As first reported by MLB.com beat writer Ken Gurnick, the Dodgers have optioned outfield prospect Yasiel Puig to Double-A Chattanooga and young infielder Dee Gordon to Triple-A Albuquerque.
Puig nearly hit his way onto the Dodgers’ Opening Day roster this spring, batting .526 with a 1.351 OPS in 59 Cactus League plate appearances. But he has logged just 95 plate appearances in the minors and the Los Angeles decision-makers figured he would be better off getting regular action on the farm.
Gordon initially seemed like a candidate to replace the injured Hanley Ramirez at shortstop, but the Dodgers will go with Luis Cruz instead and ask Juan Uribe and Nick Punto to split time at third base. Gordon is one of the fastest players in baseball, but the 24-year-old owns a weak .260/.299/.315 career batting line in 143 major league games.
After letting rumors of the deal percolate for the last week, the Athletics officially announced their two-year, $11 million contract with right-hander Santiago Casilla on Friday (and threw a little bit of shade at the Giants, too). As previously reported, the contract includes an extra $3 million in performance bonuses.
Casilla, 36, got his major league start with Oakland back in 2004, racking up a 5.11 ERA and four saves over six seasons in the A’s bullpen. After picking up a minor league deal with the Giants in 2010, the righty flitted in and out of the closing role with varying degrees of success. Notwithstanding a slight downturn in his production rate during the 2016 season, he earned 123 saves and a 2.42 ERA during the past seven years in San Francisco. Securing another closing role might be a little tougher across the Bay, however, with a bullpen that includes fellow closers Ryan Madson, Ryan Dull and Sean Doolittle.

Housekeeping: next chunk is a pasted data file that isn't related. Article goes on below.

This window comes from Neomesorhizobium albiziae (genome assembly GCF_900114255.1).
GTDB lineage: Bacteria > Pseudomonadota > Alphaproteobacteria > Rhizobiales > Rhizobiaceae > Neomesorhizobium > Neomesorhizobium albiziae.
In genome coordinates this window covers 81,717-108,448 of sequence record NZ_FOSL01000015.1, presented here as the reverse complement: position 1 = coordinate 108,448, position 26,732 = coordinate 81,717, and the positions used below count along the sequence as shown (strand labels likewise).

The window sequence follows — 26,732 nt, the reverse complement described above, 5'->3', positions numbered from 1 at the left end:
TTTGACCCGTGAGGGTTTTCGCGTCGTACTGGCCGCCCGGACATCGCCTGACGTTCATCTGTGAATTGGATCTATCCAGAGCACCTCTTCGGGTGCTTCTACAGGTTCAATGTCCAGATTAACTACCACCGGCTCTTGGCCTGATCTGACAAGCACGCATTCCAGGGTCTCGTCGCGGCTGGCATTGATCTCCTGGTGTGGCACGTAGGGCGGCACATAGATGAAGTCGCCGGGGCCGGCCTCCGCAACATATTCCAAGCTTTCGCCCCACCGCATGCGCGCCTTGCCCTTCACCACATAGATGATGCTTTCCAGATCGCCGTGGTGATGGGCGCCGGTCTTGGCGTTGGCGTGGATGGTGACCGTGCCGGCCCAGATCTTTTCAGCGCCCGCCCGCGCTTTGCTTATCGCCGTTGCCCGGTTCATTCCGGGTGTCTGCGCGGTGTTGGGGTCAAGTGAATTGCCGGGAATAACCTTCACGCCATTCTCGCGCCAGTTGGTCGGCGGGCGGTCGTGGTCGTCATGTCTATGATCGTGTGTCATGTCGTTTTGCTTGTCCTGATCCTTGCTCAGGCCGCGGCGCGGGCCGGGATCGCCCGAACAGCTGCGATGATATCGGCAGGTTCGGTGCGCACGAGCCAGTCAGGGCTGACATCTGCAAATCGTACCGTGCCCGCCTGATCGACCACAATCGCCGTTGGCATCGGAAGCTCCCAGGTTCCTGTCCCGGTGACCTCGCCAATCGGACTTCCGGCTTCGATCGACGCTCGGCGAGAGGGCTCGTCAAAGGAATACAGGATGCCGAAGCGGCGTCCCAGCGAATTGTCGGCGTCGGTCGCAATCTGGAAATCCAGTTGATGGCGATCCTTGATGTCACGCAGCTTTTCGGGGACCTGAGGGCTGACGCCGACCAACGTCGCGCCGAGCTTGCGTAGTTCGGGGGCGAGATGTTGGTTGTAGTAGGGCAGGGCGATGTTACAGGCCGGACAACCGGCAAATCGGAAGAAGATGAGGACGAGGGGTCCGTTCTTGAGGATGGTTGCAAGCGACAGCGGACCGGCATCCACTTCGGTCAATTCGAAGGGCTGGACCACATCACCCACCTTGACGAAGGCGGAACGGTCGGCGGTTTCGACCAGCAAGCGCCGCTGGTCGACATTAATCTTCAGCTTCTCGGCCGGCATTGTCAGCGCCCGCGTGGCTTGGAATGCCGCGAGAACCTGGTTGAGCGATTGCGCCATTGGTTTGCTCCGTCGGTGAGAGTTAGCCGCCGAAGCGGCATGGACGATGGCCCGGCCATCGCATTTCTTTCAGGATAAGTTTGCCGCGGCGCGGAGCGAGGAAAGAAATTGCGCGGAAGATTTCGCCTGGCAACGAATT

Why is this man smiling? Man, I wouldn’t be smiling if I read what I just read.
This is the week when ESPN’s Keith Law releases his prospect and farm system rankings. He kicks off his content this week with a top-to-bottom ranking of all 30 farm systems. As a rule he limits his analysis to players who are currently in the minors and who have not yet exhausted their rookie of the year eligibility.
For the second straight year, Law ranks the Braves as the best system in baseball. Number two — making a big leap from last year’s number 13 ranking – is the New York Yankees. Dead last: the Arizona Diamondbacks, which Law says “Dave Stewart ritually disemboweled” over the past two years. That’s gotta hurt.
If you want to know the reasons and the rankings of everyone in between you’ll have to get an ESPN Insider subscription. Sorry, I know everyone hates to pay for content on the Internet, but Keith and others who do this kind of work put a lot of damn work into it and this is what pays their bills. I typically don’t like to pay for content myself, but I do pay for an ESPN Insider subscription. It’s worth it for Law’s work alone.